The southern Sierra Nevada region has so many great things to do, it’s difficult to know what’s best to do when. There’s even more choices during this unprecedented late spring run-off season of how best to use one’s limited time or vacation days. Here are a couple recommendations of can’t-miss sights that are optimal for touring right now.
1. KINGS CANYON
For unbelievable waterfalls and way-above-the norm-whitewater in the Kings River, this canyon rivals Yosemite, but without the crowds.
In fact, John Muir called the canyon of the Kings “Little Yosemite.” In 1891, he addressed the Sierra Club on a granite slab on the riverbank near Road’s End. A protracted battle ensued that lasted five decades, finally culminating in the creation of Kings Canyon National Park in 1940, which encompassed this grand canyon in its boundaries.
Must do and see— Stop at a scenic overlook on the way down and marvel at the deepest canyon in the lower 48. Yes, that’s correct, it’s deeper than the Grand Canyon and much more accessible.
Picnic at Grizzly Falls. Feel the cold spray and the power of water up close and personal.
Take the short walk to Roaring River Falls. These powerful falls demonstrate how water can carve a steep cut in solid granite in only a couple million years.
Take the boardwalk hike around Zumwalt Meadow. In the upper gorge of the Kings River in Cedar Grove, the channel spreads out and the flow slows, watering one of the most beautiful meadows anywhere in the Sierra Nevada.
Stand on John Muir Rock, the same granite slab where John Muir advocated preservation of Kings Canyon. Feel the vibe and be inspired.
Travel recommendations— Set aside all day for this loop trip. From Three Rivers, enter Sequoia National Park at Ash Mountain and drive across the Generals Highway to Grant Grove and continue north into Kings Canyon. On the return, bear right at the Y just past Grant Grove and take Highway 180 to the Highway 245 turnoff. Follow 245 past Miramonte then take Dry Creek Drive (turning south on Highway 216 for a mile to return to Highway 198).
2. MINERAL KING
What’s occurring in the Mineral King valley and its surrounding granite cirques is truly remarkable. In the past 30 years, June runoff events like 2019 on the average only occur once every 10 or 15 years.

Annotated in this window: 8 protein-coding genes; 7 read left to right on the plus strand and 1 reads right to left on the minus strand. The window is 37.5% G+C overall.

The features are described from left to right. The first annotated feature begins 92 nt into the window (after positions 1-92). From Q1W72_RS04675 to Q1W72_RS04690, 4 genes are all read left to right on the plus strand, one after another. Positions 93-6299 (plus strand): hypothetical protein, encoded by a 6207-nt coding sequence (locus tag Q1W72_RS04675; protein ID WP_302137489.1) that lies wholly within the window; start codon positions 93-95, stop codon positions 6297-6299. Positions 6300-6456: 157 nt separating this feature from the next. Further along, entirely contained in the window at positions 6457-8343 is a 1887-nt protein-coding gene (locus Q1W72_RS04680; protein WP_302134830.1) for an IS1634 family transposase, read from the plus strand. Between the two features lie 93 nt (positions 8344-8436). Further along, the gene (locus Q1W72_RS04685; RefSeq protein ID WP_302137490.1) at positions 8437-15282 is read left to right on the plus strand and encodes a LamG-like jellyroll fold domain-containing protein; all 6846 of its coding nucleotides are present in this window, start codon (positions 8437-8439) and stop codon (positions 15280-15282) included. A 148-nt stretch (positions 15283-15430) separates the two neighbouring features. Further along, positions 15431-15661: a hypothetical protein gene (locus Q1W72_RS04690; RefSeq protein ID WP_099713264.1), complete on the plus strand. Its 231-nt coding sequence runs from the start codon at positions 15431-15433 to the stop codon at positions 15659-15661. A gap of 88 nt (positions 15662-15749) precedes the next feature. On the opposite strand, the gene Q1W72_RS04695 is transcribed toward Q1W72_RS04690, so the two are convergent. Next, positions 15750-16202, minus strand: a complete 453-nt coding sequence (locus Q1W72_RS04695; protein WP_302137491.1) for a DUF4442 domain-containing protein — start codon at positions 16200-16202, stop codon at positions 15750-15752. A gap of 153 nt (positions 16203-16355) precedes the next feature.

Must do and see— Once in the Mineral King valley cross the bridge over the East Fork and park in the lot at the end of the road. This is the trailhead parking for Eagle/Mosquito Lakes and White Chief Canyon. Each of the these sublime destinations are popular backpacking routes after the snow melts and make great day hikes too.
Incredibly, the parking lot and some adjacent acreage is still owned by the Disney Company. That’s another story for another day.
For now, be content with hiking the first .50 mile of the trail to the Spring Creek crossing. With the rapidly melting snow obscuring the footing, no need to chance the crossing until the trail crew installs the footbridge. That will happen when the water recedes.
After experiencing the thunderous power of all that melting snow, return the way you came and cross the East Fork bridge, but before you head over to the Franklin Lakes trail, take a photo on the bridge with Farewell Gap in the background. It’s an iconic view of some of the best scenery that Mineral King has to offer.
Next, take the Franklin Lakes trail on the north side of the valley past the pack station for approximately one mile to where Crystal Creek crosses the trail. The creek will be hard to ford currently so this is a good turn-around spot to keep your feet dry. But take note along the entire route of the beautiful stream-side meadows and sandy beaches and venture on down to the river and stake out a spot to relax. There are many scenic spots to break out a picnic lunch.
Upon leaving Mineral King and heading back down the road, stop at the Silver City Store and Restaurant for pie with a scoop of ice cream. After dessert, order a French press pot of Mavericks coffee and relax on the expansive deck. With the driver perked up and alert, negotiate the last 22 miles of the Mineral King Road and return to Three Rivers safely.
Travel recommendations— The Mineral King Road is 25 miles in length from Highway 198 to the road’s end. Allow about 90 minutes one way during to the narrow, curvy, mountain road. The road is open and clear but the dirt stretches have deep ruts and potholes. Slow down, be patient, and watch for eroded and damaged places in the road surface.